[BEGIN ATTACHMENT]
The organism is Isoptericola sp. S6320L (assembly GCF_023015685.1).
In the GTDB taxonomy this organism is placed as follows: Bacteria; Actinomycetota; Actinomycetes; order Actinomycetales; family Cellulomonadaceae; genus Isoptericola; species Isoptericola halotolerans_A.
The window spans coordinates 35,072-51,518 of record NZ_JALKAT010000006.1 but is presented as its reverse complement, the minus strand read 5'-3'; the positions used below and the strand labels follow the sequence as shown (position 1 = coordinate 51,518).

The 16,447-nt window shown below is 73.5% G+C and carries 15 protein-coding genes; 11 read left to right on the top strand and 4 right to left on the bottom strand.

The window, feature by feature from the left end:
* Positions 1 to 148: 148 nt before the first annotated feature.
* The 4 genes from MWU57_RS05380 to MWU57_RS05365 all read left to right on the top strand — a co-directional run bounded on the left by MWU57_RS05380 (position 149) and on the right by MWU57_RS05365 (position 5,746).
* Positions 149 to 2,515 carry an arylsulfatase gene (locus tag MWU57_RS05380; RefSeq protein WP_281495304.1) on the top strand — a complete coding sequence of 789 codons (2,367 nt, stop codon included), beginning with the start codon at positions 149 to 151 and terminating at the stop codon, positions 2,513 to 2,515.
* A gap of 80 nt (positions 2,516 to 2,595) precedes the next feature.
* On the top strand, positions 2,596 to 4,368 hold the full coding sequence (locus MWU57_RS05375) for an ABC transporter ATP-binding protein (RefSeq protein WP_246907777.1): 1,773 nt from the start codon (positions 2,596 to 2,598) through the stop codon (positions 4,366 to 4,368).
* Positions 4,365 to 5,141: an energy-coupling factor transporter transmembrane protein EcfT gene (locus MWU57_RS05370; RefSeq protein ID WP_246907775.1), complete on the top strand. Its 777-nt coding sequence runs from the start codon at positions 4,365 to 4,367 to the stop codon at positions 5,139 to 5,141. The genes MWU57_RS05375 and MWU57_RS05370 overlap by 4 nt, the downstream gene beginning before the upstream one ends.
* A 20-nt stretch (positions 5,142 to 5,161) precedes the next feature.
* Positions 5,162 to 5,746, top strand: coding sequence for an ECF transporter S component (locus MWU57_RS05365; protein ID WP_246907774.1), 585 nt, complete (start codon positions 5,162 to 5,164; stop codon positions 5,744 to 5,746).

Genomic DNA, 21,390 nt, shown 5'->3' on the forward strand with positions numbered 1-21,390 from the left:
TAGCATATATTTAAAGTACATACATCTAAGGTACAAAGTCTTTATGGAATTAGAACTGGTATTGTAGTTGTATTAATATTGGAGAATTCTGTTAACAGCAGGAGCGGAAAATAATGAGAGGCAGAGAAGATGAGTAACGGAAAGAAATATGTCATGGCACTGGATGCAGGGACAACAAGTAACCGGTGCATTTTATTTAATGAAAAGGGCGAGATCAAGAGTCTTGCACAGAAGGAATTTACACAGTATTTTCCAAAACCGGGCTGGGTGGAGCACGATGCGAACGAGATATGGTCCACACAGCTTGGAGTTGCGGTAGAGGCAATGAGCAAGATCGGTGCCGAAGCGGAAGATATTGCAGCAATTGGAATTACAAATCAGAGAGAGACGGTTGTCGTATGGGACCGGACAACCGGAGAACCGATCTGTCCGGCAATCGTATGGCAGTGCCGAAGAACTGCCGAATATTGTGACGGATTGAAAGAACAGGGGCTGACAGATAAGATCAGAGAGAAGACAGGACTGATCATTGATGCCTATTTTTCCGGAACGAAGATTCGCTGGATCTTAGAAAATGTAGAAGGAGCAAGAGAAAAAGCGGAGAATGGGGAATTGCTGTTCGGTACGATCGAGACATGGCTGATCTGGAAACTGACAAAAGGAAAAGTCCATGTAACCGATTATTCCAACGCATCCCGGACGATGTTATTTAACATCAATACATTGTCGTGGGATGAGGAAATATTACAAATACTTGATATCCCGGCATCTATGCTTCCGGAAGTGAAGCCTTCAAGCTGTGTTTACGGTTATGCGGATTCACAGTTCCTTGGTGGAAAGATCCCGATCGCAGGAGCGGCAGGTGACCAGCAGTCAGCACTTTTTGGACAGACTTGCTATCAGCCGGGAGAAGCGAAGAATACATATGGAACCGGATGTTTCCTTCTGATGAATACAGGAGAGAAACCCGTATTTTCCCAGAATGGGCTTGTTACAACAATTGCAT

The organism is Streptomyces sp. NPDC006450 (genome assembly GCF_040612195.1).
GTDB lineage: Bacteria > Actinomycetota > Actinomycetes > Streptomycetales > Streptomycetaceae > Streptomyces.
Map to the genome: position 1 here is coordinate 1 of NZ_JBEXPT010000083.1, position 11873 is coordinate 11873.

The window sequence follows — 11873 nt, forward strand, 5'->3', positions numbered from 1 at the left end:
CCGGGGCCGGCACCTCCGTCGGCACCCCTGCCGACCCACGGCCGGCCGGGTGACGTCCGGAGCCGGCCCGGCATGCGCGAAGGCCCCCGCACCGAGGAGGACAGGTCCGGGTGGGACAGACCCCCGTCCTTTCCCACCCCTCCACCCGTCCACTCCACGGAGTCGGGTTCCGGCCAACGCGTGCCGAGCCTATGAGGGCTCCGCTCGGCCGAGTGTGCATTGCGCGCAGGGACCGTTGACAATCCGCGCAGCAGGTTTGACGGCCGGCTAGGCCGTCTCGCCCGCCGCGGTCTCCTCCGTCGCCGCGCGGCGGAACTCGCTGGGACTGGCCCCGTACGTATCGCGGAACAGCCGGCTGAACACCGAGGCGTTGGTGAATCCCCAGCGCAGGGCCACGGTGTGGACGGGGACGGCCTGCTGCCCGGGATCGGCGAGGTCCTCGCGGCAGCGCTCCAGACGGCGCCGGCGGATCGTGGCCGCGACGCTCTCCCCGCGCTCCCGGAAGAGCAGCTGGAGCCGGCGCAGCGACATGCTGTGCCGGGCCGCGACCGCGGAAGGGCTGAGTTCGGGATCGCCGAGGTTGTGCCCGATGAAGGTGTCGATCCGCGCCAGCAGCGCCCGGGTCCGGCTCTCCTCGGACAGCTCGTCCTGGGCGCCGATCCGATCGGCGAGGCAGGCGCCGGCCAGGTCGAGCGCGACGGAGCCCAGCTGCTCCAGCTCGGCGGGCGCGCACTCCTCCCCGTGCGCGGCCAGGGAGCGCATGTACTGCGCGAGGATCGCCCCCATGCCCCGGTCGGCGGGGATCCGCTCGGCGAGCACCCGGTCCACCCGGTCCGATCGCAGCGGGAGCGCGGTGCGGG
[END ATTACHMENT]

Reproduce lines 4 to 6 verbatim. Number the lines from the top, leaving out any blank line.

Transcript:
The 16,447-nt window shown below is 73.5% G+C and carries 15 protein-coding genes; 11 read left to right on the top strand and 4 right to left on the bottom strand.

The window, feature by feature from the left end:
* Positions 1 to 148: 148 nt before the first annotated feature.